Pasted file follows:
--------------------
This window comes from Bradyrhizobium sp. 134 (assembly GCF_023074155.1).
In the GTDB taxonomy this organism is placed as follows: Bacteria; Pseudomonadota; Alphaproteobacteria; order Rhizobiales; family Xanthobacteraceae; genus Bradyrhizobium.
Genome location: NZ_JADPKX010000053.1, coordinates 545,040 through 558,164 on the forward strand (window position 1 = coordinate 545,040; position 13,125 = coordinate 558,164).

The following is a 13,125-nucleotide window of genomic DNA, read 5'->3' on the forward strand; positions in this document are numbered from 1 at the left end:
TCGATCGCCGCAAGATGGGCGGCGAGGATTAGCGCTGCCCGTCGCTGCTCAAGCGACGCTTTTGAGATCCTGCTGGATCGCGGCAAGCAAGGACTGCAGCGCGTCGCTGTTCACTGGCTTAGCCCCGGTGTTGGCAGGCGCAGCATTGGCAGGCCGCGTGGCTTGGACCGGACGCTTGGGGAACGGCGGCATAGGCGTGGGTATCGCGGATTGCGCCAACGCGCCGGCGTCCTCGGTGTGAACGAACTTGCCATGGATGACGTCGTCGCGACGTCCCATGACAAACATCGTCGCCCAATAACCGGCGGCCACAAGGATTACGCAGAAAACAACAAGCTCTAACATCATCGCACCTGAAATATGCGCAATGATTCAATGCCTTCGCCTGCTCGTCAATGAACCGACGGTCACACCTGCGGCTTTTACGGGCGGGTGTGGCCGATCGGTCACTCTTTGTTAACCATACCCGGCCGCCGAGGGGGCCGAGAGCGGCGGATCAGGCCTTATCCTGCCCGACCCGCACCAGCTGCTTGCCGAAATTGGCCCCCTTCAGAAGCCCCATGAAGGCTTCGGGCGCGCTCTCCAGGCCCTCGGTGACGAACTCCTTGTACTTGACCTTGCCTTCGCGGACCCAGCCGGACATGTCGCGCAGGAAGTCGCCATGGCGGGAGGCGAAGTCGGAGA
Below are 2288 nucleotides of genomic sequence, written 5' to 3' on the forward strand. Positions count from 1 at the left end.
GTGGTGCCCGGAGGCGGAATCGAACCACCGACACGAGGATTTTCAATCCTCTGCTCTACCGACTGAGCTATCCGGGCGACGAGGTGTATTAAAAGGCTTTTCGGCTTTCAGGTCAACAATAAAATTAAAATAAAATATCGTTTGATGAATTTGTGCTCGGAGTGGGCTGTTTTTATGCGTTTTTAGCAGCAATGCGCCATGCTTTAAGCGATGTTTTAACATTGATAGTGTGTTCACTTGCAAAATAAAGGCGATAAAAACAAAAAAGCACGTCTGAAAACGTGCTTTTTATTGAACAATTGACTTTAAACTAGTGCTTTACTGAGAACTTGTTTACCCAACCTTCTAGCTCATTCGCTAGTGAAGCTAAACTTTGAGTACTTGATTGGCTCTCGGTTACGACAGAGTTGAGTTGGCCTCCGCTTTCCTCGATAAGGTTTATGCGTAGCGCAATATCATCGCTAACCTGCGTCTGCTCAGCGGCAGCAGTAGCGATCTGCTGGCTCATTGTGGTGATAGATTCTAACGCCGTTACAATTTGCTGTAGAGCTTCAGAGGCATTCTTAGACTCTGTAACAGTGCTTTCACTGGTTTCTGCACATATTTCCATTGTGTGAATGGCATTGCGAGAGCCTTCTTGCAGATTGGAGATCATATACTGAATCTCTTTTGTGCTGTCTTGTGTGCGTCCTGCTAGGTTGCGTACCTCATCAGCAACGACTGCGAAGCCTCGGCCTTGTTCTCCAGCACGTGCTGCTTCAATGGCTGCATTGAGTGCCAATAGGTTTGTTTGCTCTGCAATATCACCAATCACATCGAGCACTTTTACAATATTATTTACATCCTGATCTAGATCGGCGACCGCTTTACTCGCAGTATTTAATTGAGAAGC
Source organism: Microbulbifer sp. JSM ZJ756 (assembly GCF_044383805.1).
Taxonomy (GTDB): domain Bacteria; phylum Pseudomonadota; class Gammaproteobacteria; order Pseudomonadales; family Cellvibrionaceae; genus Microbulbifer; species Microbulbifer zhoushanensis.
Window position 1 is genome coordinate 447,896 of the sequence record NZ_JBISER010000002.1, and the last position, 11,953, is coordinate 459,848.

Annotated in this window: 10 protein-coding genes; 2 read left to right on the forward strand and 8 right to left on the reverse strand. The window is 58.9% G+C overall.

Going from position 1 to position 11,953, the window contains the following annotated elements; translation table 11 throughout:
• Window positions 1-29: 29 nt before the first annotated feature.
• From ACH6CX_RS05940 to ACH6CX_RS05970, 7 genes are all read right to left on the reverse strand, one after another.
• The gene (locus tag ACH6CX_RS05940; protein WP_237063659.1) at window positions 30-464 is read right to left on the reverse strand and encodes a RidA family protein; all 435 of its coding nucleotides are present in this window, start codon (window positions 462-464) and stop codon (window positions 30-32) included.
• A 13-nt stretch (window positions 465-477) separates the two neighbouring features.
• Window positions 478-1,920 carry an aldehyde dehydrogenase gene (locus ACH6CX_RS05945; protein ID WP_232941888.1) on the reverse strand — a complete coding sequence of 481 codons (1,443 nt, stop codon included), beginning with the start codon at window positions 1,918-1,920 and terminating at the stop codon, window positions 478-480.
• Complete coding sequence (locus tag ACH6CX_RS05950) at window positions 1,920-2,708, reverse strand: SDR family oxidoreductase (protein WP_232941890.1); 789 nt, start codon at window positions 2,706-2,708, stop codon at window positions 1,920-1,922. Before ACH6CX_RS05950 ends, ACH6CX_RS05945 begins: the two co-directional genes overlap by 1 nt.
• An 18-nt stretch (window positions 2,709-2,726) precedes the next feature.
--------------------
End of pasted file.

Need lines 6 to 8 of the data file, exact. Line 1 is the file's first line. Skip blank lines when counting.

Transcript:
Below are 2288 nucleotides of genomic sequence, written 5' to 3' on the forward strand. Positions count from 1 at the left end.
GTGGTGCCCGGAGGCGGAATCGAACCACCGACACGAGGATTTTCAATCCTCTGCTCTACCGACTGAGCTATCCGGGCGACGAGGTGTATTAAAAGGCTTTTCGGCTTTCAGGTCAACAATAAAATTAAAATAAAATATCGTTTGATGAATTTGTGCTCGGAGTGGGCTGTTTTTATGCGTTTTTAGCAGCAATGCGCCATGCTTTAAGCGATGTTTTAACATTGATAGTGTGTTCACTTGCAAAATAAAGGCGATAAAAACAAAAAAGCACGTCTGAAAACGTGCTTTTTATTGAACAATTGACTTTAAACTAGTGCTTTACTGAGAACTTGTTTACCCAACCTTCTAGCTCATTCGCTAGTGAAGCTAAACTTTGAGTACTTGATTGGCTCTCGGTTACGACAGAGTTGAGTTGGCCTCCGCTTTCCTCGATAAGGTTTATGCGTAGCGCAATATCATCGCTAACCTGCGTCTGCTCAGCGGCAGCAGTAGCGATCTGCTGGCTCATTGTGGTGATAGATTCTAACGCCGTTACAATTTGCTGTAGAGCTTCAGAGGCATTCTTAGACTCTGTAACAGTGCTTTCACTGGTTTCTGCACATATTTCCATTGTGTGAATGGCATTGCGAGAGCCTTCTTGCAGATTGGAGATCATATACTGAATCTCTTTTGTGCTGTCTTGTGTGCGTCCTGCTAGGTTGCGTACCTCATCAGCAACGACTGCGAAGCCTCGGCCTTGTTCTCCAGCACGTGCTGCTTCAATGGCTGCATTGAGTGCCAATAGGTTTGTTTGCTCTGCAATATCACCAATCACATCGAGCACTTTTACAATATTATTTACATCCTGATCTAGATCGGCGACCGCTTTACTCGCAGTATTTAATTGAGAAGC
Source organism: Microbulbifer sp. JSM ZJ756 (assembly GCF_044383805.1).